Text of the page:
What's my potential profit?
Increasing the amount of pasture and crop eaten on-farm could equate to around $300 of extra operating profit per hectare of dry matter eaten. Use the Pasture potential and Pasture and crop eaten tools below to calculate your own figure from the following formula:
|Pasture potential||-||Pasture and crop eaten||=||gap||x||$300||=||Potential profit|
|e.g. 15.5 tonnes||-||13.5 tonnes||=||2 tonnes||x||$300||=||$600/ha|
Pasture and Crop Eaten Assessment
Use this 5-step assessment to calculate a pasture and crop eaten figure and find out if you're getting the most out of your homegrown feed.
Pasture Potential Tool
Use this tool to assess how your pasture potential figure stacks up with other farms of a similar N use and soil type in your local area.
What is pasture eaten?
Pasture eaten is a measure of how much pasture grown on the milking platform is being eaten by cows to produce milk, and is measured in kilograms of dry matter per hectare (kg DM/ha) or tonnes per hectare (tonnes/ha).
The pasture and crop eaten calculator assess how much energy it takes to drive your farm (cow numbers, type and milk production) and deducts any feed bought onto the milking platform or any feed consumed by cows grazed off. The remainder is the quantity of pasture and crop eaten.
What is potential pasture eaten?
Potential pasture eaten tool allows you to create regionally relevant ‘benchmark’ for your farm by looking at other farms in your locality. The tool defines pasture potential as the ‘90th percentile of pasture and crop eaten on nearby farm’ (i.e. the level that only one out of ten farmers beat).
The tool provides a chart with the distribution of DairyBase pasture and crop eaten within a 20km, 40km and 60km distance from the chosen location.
The potential achievable (the 90th percentile) is shown as a dark blue line with a numerical value. The uncertainty band of this estimate is shown as a shaded area around this level.
Achieving pasture potential
There are two broad areas of opportunity – growing more pasture (or crop) and utilising more of what you are growing. Grazing management, which costs nothing is the easiest solution to optimising both areas.
Management area How to identify the issue Actions Nitrogen use Obvious (green) urine patches demonstrate N deficit, feed wedge indicates feed deficit ahead
• Within any environmental limits, use nitrogen to fill deficits in early spring and encourage tillering prior to summer
• Set N polices for the season, minimise losses
• Amount of N required to achieve an extra tonne DM/ha. E.g. 100kg N /ha = 1T DM
• Maximise responses, use in high periods of growth, (N is a growth accelerator)
Optimal soil fertility Low clover content, weeds, urine patches obvious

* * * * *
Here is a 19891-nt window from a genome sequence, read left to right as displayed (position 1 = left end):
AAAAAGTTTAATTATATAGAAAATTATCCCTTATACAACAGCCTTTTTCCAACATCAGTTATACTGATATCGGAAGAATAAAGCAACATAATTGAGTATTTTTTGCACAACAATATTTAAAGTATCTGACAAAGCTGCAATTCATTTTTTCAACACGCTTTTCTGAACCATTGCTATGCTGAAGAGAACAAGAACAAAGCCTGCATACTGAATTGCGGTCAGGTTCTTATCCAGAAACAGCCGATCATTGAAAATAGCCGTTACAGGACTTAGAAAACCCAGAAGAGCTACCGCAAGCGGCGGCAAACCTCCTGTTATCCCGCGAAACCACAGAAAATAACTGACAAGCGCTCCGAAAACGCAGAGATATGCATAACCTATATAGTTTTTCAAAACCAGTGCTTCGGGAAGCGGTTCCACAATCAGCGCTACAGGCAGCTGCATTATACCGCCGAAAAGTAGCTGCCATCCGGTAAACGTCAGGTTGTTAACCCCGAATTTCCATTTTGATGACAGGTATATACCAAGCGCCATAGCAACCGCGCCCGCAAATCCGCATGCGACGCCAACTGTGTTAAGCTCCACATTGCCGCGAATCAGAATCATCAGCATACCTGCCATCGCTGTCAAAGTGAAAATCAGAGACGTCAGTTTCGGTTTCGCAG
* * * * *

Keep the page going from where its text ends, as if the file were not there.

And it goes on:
• Check that the recent soil and plant test is in optimum range
• Apply leachable nutrients at lower application rates
Drainage Water-logged areas with poor species, compaction, mottled soil layers
• Cost benefit approach to drainage
• Minimise pugging, on -off grazing, back fencing, drop fences instead of using normal gate way, graze from back of paddock etc
Pasture species Gaps and/or weed species present
• Are pastures less than 10 years old? If not, how do the cultivars used rate against new genetics (use FVI)
• Use paddock grazing records, pasture growth records, or pasture condition score tool to help identify poorer performing paddocks
• Value of pasture renewal calculator
• Improve clover content, (N, K and graze to avoid shading)
Manage water deficits Dead tillers, open pastures, lack of green material
• Use of deeper rooting species
• Check irrigation efficiency, water used per kg DM grown
• Effluent used to best advantage (applied when water needed)
• Crops and supplements, on-off grazing
Crops Feed budget shows feed deficit
• Growing high yielding crops to provide feed during pasture deficit periods- will also help avoid overgrazing of pastures
• Using crop cycles to improve pasture, e.g. remove /reduce pests, weeds cultivation, drainage
• Net gain in yield approach shows crop less pasture grown is positive.
The three key factors to focus on at every grazing are:
- grazing at the correct time
- grazing to the correct residual
- having the correct stocking rate
To achieve this requires regular assessment of pasture. See Leaf stage for more information.
The opportunity to grow and harvest more pasture is present on every farm. The performance of paddocks can vary widely – often the top paddock can grow double that of the lowest paddock on the farm. Key aspects to focus on are:
Find out about the 8 habits of a great pasture manager here.